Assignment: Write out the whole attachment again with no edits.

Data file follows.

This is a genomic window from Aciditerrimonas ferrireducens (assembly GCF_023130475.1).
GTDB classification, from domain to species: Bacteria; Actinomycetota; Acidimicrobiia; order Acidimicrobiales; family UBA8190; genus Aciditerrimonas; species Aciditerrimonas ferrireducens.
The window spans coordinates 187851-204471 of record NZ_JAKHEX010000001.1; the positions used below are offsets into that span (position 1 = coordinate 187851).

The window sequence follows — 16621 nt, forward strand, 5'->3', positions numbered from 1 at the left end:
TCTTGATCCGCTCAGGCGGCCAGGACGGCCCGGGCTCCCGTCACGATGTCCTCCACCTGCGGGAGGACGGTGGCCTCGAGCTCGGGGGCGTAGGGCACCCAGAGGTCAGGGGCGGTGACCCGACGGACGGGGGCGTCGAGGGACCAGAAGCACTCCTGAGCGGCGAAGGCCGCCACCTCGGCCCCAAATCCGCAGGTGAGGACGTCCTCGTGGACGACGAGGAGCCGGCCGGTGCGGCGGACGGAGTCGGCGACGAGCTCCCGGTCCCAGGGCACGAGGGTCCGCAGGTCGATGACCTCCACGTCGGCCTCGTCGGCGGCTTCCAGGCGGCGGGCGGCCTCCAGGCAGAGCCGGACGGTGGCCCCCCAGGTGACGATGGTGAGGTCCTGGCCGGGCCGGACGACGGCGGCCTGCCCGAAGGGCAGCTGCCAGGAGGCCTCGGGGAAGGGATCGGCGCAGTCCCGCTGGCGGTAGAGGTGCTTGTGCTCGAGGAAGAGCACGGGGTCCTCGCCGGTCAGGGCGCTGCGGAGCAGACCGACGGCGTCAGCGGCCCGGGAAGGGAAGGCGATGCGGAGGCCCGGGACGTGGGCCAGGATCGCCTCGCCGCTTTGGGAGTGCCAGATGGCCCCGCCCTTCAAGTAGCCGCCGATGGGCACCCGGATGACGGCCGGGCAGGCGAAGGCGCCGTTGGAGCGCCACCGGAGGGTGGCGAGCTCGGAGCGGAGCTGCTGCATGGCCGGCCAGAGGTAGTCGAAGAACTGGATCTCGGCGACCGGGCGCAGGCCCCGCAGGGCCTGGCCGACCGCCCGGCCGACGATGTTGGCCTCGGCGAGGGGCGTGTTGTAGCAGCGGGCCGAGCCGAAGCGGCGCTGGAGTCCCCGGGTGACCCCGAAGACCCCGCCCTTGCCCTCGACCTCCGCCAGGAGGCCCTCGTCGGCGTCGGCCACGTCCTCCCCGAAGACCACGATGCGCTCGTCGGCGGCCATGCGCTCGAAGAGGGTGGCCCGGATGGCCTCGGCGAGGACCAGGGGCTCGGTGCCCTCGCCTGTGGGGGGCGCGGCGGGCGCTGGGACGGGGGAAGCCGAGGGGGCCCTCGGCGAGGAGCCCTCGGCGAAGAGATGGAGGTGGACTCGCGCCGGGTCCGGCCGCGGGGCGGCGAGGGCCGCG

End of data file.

This is a genomic window from Aciditerrimonas ferrireducens (assembly GCF_023130475.1).
GTDB classification, from domain to species: Bacteria; Actinomycetota; Acidimicrobiia; order Acidimicrobiales; family UBA8190; genus Aciditerrimonas; species Aciditerrimonas ferrireducens.
The window spans coordinates 187851-204471 of record NZ_JAKHEX010000001.1; the positions used below are offsets into that span (position 1 = coordinate 187851).

The window sequence follows — 16621 nt, forward strand, 5'->3', positions numbered from 1 at the left end:
TCTTGATCCGCTCAGGCGGCCAGGACGGCCCGGGCTCCCGTCACGATGTCCTCCACCTGCGGGAGGACGGTGGCCTCGAGCTCGGGGGCGTAGGGCACCCAGAGGTCAGGGGCGGTGACCCGACGGACGGGGGCGTCGAGGGACCAGAAGCACTCCTGAGCGGCGAAGGCCGCCACCTCGGCCCCAAATCCGCAGGTGAGGACGTCCTCGTGGACGACGAGGAGCCGGCCGGTGCGGCGGACGGAGTCGGCGACGAGCTCCCGGTCCCAGGGCACGAGGGTCCGCAGGTCGATGACCTCCACGTCGGCCTCGTCGGCGGCTTCCAGGCGGCGGGCGGCCTCCAGGCAGAGCCGGACGGTGGCCCCCCAGGTGACGATGGTGAGGTCCTGGCCGGGCCGGACGACGGCGGCCTGCCCGAAGGGCAGCTGCCAGGAGGCCTCGGGGAAGGGATCGGCGCAGTCCCGCTGGCGGTAGAGGTGCTTGTGCTCGAGGAAGAGCACGGGGTCCTCGCCGGTCAGGGCGCTGCGGAGCAGACCGACGGCGTCAGCGGCCCGGGAAGGGAAGGCGATGCGGAGGCCCGGGACGTGGGCCAGGATCGCCTCGCCGCTTTGGGAGTGCCAGATGGCCCCGCCCTTCAAGTAGCCGCCGATGGGCACCCGGATGACGGCCGGGCAGGCGAAGGCGCCGTTGGAGCGCCACCGGAGGGTGGCGAGCTCGGAGCGGAGCTGCTGCATGGCCGGCCAGAGGTAGTCGAAGAACTGGATCTCGGCGACCGGGCGCAGGCCCCGCAGGGCCTGGCCGACCGCCCGGCCGACGATGTTGGCCTCGGCGAGGGGCGTGTTGTAGCAGCGGGCCGAGCCGAAGCGGCGCTGGAGTCCCCGGGTGACCCCGAAGACCCCGCCCTTGCCCTCGACCTCCGCCAGGAGGCCCTCGTCGGCGTCGGCCACGTCCTCCCCGAAGACCACGATGCGCTCGTCGGCGGCCATGCGCTCGAAGAGGGTGGCCCGGATGGCCTCGGCGAGGACCAGGGGCTCGGTGCCCTCGCCTGTGGGGGGCGCGGCGGGCGCTGGGACGGGGGAAGCCGAGGGGGCCCTCGGCGAGGAGCCCTCGGCGAAGAGATGGAGGTGGACTCGCGCCGGGTCCGGCCGCGGGGCGGCGAGGGCCGCG